My friends and I email eachother sheet music all the time that we've written out cause we want one another to learn parts and compositions, but we don't always have a chance to get together.


I use tabs and demo recordings for that, which is fine if you are in a standard rock band.

Or course I also write for piano and strings, and standard notation is necessary for that, but it isn't something that the average pop/rock guitarist will have to worry about.

Quote by gonzaw
Well, it IS the foundation to understand the basics of music, such as compass, figures, key signatures, and eventually scales, modes, etc...


I understood the majority of that stuff long before I learned how to read standard notation...
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#31
Quote by Kid_Thorazine
I understood the majority of that stuff long before I learned how to read standard notation...



You can understand theory without knowing how to read SN, but it certainly helps understand more concepts of music, specially western music...
#32
Quote by gonzaw
You can understand theory without knowing how to read SN, but it certainly helps understand more concepts of music, specially western music...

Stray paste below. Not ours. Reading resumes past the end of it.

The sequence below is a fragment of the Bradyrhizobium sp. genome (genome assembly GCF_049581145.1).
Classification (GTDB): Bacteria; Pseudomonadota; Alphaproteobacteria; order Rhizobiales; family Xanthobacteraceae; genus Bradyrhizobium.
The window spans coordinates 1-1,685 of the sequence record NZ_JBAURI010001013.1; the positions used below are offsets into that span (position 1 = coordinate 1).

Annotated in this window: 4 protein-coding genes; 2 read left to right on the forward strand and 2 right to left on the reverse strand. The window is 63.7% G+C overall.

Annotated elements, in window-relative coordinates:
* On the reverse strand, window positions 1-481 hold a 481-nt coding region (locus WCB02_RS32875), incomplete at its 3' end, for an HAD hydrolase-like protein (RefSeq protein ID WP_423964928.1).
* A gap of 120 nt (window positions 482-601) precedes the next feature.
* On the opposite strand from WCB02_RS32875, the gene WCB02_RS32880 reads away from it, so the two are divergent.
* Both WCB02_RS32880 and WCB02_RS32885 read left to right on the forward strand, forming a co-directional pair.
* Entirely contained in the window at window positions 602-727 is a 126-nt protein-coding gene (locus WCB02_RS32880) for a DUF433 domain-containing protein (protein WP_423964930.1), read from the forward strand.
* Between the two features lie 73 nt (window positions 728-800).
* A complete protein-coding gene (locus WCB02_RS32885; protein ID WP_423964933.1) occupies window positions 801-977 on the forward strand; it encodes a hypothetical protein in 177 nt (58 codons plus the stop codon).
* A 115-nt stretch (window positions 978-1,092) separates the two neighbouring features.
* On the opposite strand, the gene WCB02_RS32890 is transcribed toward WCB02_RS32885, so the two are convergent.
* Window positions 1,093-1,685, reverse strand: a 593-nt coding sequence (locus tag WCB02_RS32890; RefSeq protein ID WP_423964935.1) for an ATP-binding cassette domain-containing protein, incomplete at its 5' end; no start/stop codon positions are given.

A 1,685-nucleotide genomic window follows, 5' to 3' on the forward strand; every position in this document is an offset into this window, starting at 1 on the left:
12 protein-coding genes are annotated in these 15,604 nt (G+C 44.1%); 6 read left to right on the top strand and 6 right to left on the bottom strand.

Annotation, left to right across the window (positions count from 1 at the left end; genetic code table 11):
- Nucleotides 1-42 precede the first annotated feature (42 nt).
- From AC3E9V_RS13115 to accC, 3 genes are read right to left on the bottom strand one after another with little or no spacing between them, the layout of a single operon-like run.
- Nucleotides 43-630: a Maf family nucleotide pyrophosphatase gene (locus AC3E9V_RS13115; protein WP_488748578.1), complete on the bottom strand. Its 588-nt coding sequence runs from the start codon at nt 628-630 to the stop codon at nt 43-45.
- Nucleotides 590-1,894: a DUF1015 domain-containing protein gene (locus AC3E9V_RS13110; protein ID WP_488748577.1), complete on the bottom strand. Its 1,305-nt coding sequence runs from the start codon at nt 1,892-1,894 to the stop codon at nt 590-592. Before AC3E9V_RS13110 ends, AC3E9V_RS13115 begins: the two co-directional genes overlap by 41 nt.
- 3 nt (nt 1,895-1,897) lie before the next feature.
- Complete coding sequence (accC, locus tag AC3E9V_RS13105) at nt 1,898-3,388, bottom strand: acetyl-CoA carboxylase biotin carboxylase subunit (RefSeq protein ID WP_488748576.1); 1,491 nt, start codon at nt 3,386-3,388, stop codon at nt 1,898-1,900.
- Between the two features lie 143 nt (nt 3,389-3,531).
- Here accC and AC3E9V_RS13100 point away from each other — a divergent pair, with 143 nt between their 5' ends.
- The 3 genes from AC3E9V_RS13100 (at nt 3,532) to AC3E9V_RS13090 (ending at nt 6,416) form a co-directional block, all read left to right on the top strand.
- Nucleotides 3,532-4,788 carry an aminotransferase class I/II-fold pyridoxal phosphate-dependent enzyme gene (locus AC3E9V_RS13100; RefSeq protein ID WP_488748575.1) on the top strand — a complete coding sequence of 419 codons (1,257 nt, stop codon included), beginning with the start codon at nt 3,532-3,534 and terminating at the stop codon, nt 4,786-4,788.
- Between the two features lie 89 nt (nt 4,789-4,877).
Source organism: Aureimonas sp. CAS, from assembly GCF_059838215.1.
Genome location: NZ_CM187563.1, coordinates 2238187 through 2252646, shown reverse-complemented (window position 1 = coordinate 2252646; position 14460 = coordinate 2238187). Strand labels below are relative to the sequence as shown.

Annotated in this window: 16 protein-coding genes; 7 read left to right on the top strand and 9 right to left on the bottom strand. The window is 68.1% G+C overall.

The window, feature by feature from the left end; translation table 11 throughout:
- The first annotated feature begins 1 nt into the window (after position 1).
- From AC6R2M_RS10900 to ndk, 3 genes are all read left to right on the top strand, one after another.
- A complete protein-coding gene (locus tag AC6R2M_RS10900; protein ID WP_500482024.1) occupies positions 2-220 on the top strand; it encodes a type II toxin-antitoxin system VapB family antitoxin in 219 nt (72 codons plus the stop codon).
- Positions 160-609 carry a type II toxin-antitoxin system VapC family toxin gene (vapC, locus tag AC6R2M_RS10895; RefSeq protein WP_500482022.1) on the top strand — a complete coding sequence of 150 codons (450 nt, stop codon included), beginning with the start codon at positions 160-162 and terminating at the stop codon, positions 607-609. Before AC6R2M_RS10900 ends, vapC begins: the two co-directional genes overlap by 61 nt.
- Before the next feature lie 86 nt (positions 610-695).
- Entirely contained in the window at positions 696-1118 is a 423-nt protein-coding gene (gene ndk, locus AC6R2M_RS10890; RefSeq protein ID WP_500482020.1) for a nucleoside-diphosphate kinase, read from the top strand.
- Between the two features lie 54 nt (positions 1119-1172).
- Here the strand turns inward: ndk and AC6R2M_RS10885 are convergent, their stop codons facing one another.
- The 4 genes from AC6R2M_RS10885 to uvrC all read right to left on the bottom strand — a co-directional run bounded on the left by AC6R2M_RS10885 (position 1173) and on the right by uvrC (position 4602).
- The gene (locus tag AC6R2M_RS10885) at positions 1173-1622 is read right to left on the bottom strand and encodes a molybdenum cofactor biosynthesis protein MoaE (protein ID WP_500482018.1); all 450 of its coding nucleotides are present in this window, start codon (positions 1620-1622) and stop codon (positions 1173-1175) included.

Yeah, I understand how it can help, but I hardly think it is necessary.
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#34
I can, I was a classical guitar major for a year in college before I decided to switch to music technology and recording arts. I can actually read music very well for the guitar.
#35
Quote by Guitar_Theory
I guess it's okay to not know it if it doesn't fit into your goal set. But I think eventually, you'd hit a wall where your music can't be communicated, your knowledge furthered, and your skills advanced, without knowing standard notation and being fluent in reading it.
But there's a difference between being able to read a piece of music and being able to play it on the guitar.
#36
Awesome guys (or gals).

I know how to read music for every other instrument I play, have no trouble with drum rhythms either, I just don't know the guitar's fretboard well enough yet.